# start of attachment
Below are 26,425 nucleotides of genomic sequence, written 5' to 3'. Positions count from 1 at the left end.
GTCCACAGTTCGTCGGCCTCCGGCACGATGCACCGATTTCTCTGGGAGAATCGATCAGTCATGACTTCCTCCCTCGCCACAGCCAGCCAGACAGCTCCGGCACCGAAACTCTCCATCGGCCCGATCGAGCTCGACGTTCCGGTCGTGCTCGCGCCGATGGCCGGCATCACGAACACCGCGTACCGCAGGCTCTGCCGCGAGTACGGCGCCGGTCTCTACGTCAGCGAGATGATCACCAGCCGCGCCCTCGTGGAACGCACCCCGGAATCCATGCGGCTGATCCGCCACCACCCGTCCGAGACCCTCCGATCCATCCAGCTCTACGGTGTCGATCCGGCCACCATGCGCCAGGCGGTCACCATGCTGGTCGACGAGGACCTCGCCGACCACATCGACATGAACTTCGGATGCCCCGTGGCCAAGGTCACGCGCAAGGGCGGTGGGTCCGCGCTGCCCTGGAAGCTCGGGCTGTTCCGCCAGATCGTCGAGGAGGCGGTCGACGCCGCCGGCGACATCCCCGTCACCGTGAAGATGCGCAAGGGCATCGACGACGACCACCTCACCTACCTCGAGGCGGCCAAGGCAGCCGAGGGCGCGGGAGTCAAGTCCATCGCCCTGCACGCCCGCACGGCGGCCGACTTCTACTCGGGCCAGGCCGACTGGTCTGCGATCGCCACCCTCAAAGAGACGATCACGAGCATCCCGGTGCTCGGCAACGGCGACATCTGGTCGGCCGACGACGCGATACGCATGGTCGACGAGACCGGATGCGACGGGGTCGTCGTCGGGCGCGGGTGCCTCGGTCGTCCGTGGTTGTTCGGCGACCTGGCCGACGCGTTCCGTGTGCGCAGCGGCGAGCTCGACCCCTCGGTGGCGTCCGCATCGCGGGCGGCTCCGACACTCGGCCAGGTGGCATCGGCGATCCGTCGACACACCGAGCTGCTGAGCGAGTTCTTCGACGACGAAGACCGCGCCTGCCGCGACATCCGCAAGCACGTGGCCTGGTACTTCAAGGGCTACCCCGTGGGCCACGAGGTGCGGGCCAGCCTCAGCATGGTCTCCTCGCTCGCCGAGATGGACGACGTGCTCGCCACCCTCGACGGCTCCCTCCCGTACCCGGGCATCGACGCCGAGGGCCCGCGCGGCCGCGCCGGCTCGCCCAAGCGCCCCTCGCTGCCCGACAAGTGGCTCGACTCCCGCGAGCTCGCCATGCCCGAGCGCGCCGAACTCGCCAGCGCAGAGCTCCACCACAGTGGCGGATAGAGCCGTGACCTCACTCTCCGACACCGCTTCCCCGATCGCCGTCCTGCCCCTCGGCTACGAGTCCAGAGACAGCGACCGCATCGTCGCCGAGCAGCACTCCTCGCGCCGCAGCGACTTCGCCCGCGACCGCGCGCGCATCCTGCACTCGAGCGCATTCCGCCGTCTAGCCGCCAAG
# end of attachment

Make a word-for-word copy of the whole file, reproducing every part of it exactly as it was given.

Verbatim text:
Below are 26,425 nucleotides of genomic sequence, written 5' to 3'. Positions count from 1 at the left end.
GTCCACAGTTCGTCGGCCTCCGGCACGATGCACCGATTTCTCTGGGAGAATCGATCAGTCATGACTTCCTCCCTCGCCACAGCCAGCCAGACAGCTCCGGCACCGAAACTCTCCATCGGCCCGATCGAGCTCGACGTTCCGGTCGTGCTCGCGCCGATGGCCGGCATCACGAACACCGCGTACCGCAGGCTCTGCCGCGAGTACGGCGCCGGTCTCTACGTCAGCGAGATGATCACCAGCCGCGCCCTCGTGGAACGCACCCCGGAATCCATGCGGCTGATCCGCCACCACCCGTCCGAGACCCTCCGATCCATCCAGCTCTACGGTGTCGATCCGGCCACCATGCGCCAGGCGGTCACCATGCTGGTCGACGAGGACCTCGCCGACCACATCGACATGAACTTCGGATGCCCCGTGGCCAAGGTCACGCGCAAGGGCGGTGGGTCCGCGCTGCCCTGGAAGCTCGGGCTGTTCCGCCAGATCGTCGAGGAGGCGGTCGACGCCGCCGGCGACATCCCCGTCACCGTGAAGATGCGCAAGGGCATCGACGACGACCACCTCACCTACCTCGAGGCGGCCAAGGCAGCCGAGGGCGCGGGAGTCAAGTCCATCGCCCTGCACGCCCGCACGGCGGCCGACTTCTACTCGGGCCAGGCCGACTGGTCTGCGATCGCCACCCTCAAAGAGACGATCACGAGCATCCCGGTGCTCGGCAACGGCGACATCTGGTCGGCCGACGACGCGATACGCATGGTCGACGAGACCGGATGCGACGGGGTCGTCGTCGGGCGCGGGTGCCTCGGTCGTCCGTGGTTGTTCGGCGACCTGGCCGACGCGTTCCGTGTGCGCAGCGGCGAGCTCGACCCCTCGGTGGCGTCCGCATCGCGGGCGGCTCCGACACTCGGCCAGGTGGCATCGGCGATCCGTCGACACACCGAGCTGCTGAGCGAGTTCTTCGACGACGAAGACCGCGCCTGCCGCGACATCCGCAAGCACGTGGCCTGGTACTTCAAGGGCTACCCCGTGGGCCACGAGGTGCGGGCCAGCCTCAGCATGGTCTCCTCGCTCGCCGAGATGGACGACGTGCTCGCCACCCTCGACGGCTCCCTCCCGTACCCGGGCATCGACGCCGAGGGCCCGCGCGGCCGCGCCGGCTCGCCCAAGCGCCCCTCGCTGCCCGACAAGTGGCTCGACTCCCGCGAGCTCGCCATGCCCGAGCGCGCCGAACTCGCCAGCGCAGAGCTCCACCACAGTGGCGGATAGAGCCGTGACCTCACTCTCCGACACCGCTTCCCCGATCGCCGTCCTGCCCCTCGGCTACGAGTCCAGAGACAGCGACCGCATCGTCGCCGAGCAGCACTCCTCGCGCCGCAGCGACTTCGCCCGCGACCGCGCGCGCATCCTGCACTCGAGCGCATTCCGCCGTCTAGCCGCCAAG